China angry over Sharon Stone's quake karma remark

BEIJING Thu May 29, 2008 2:44pm EDT

Actress Sharon Stone delivers her speech at the 16th Life Ball in Vienna May 16, 2008. Luxury retailer Christian Dior has pulled advertisements featuring Stone from stores across China after the actress suggested the country's earthquake was ''bad karma'' for Beijing's policies in Tibet. REUTERS/Herbert Neubauer

Actress Sharon Stone delivers her speech at the 16th Life Ball in Vienna May 16, 2008. Luxury retailer Christian Dior has pulled advertisements featuring Stone from stores across China after the actress suggested the country's earthquake was ''bad karma'' for Beijing's policies in Tibet.

Credit: Reuters/Herbert Neubauer

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BEIJING (Reuters) - Luxury retailer Christian Dior has pulled advertisements featuring Sharon Stone from stores across China after the actress suggested the country's earthquake was "bad karma" for Beijing's policies in Tibet.

At least 68,000 people died in the May 12 quake in southwest China, which came months after unrest in Tibet that sparked an international outcry over Beijing's handling of the predominantly Buddhist region, which Communist troops entered in 1950.

"Due to some customer reaction we have decided to pull her image from all of the department stores and from all of China," Christian Dior China said in a statement.

Stone has a modeling contract with the cosmetics arm of the luxury retailer for which newly rich China is a fast-growing market.

"We just want our customers and fans to realize that her personal comments are not related to the company and of course we don't support any type of commentary that will hurt the feelings of our customers," Dior said.

The Beijing Times reported that Chinese cinemas would not show Stone's films, though China already strictly limits the number of foreign movies it distributes in theatres.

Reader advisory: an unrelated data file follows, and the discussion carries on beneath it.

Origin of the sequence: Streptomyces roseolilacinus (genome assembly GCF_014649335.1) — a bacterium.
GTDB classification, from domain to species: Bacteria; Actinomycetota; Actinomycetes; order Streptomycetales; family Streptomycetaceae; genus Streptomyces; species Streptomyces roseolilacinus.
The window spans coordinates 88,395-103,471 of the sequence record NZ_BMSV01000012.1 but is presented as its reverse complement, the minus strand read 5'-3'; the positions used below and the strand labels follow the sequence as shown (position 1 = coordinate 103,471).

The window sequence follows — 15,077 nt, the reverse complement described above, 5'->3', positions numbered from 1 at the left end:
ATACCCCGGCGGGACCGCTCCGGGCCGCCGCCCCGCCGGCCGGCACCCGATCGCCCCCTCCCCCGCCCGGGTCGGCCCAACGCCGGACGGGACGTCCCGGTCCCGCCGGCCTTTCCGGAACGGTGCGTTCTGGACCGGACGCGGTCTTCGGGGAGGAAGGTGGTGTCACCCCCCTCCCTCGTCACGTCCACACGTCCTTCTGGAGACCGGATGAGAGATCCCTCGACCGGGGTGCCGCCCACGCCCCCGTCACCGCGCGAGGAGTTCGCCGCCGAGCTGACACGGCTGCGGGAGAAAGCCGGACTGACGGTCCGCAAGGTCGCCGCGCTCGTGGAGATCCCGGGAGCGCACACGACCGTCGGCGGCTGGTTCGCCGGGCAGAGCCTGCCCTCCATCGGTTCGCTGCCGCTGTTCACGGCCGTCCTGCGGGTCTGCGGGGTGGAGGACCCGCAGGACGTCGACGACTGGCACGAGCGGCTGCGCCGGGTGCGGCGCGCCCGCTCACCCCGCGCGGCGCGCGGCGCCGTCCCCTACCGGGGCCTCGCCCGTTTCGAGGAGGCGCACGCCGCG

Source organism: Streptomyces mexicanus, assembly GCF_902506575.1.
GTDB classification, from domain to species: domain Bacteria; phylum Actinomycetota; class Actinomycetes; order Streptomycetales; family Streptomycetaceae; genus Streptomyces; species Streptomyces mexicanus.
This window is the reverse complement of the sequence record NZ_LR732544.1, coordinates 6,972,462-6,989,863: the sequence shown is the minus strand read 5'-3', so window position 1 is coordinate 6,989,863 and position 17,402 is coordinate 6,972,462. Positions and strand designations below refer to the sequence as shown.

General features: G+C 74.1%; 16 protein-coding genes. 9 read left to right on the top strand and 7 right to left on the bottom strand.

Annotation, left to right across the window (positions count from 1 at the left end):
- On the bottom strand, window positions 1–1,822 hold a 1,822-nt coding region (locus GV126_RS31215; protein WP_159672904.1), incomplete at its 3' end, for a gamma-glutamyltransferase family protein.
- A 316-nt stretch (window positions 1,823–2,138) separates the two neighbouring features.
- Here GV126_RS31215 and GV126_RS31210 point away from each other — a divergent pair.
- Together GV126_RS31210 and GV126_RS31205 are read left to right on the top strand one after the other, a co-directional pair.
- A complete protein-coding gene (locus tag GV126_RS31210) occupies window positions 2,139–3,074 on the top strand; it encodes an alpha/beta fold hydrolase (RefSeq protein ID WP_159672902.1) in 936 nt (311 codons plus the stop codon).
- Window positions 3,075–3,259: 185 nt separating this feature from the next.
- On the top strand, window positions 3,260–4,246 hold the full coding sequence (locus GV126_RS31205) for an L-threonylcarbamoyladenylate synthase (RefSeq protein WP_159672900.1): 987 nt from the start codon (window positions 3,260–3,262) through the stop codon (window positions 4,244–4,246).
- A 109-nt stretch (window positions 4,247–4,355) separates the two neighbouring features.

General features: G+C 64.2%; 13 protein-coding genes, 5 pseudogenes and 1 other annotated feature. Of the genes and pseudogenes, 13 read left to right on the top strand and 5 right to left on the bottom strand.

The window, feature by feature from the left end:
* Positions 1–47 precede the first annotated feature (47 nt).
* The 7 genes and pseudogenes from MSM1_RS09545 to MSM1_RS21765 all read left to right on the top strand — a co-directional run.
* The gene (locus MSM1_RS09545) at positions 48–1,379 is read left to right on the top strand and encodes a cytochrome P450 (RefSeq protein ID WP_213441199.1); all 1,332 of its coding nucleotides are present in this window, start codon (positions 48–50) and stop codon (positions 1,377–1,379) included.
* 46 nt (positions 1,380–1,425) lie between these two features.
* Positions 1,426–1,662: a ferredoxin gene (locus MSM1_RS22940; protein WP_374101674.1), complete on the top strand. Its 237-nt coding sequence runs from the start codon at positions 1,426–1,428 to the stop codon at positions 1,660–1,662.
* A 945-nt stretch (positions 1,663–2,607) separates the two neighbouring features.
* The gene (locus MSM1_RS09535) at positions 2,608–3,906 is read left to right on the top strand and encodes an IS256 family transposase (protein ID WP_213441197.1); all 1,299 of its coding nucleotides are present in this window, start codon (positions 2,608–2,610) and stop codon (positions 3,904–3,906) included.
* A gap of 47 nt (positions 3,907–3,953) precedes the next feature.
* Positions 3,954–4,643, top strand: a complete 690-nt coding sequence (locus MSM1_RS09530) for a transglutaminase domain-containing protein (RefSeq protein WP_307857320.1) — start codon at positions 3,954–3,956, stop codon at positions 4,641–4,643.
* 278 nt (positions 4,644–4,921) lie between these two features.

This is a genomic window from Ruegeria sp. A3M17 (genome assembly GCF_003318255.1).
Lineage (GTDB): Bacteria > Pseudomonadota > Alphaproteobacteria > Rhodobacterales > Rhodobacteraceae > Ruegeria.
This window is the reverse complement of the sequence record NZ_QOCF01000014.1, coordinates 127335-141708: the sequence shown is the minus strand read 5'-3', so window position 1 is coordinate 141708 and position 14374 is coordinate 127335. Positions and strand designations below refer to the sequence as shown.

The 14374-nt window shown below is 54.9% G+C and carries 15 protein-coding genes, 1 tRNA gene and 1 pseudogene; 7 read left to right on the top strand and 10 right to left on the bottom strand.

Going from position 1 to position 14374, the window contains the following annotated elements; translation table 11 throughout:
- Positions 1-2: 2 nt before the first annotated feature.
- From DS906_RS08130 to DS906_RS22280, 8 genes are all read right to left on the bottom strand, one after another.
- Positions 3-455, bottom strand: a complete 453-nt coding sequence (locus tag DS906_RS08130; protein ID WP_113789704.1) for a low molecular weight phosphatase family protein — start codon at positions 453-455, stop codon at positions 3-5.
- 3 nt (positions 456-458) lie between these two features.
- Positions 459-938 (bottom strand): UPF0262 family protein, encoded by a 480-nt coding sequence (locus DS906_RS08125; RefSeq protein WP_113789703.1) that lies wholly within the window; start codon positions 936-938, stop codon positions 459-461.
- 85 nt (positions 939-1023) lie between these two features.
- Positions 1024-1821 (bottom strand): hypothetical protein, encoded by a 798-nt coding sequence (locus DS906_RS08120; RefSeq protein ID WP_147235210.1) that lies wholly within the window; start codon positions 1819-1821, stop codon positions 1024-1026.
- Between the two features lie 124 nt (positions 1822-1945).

Her movies include "Basic Instinct" in 1992 and "Casino" and "The Quick and the Dead", both in 1995.

Stone apologized for her comments in remarks carried in Chinese media on Thursday.

"In the course of the interview I made inappropriate remarks and for any harm created towards the Chinese people I am extremely sad and apologize," the Beijing News quoted Stone as saying in a Chinese translation of her statement.

China's Foreign Ministry also weighed in on the controversy.

"We hope that as an American actress she can contribute to our two people's trust, understanding and friendship," spokesman Qin Gang told a news conference.

In Stone's initial remarks made on the red carpet at the Cannes film festival, she called the Dalai Lama, the spiritual leader of Tibetan Buddhism -- whom China reviles as a traitor -- a "good friend".

After mentioning the Tibet unrest she said in the comment replayed on video-sharing Web site YouTube: "And then all this earthquake and all this stuff happened, and I thought, is that karma -- when you're not nice that the bad things happen to you?"

Chinese bloggers, who were particularly active in criticizing the West over its attitude towards Tibet, have exploded in anger over Stone's comments.

"Don't give any attention to this old lady -- don't watch her movies, don't buy the products she represents," read one.

Another called her a "dirty swine".

In response to a China Daily story on Stone, one reader wrote, "All Chinese should boycott her to let her know our power ... She should go to hell."

(Reporting by Lindsay Beck; Editing by Nick Macfie)

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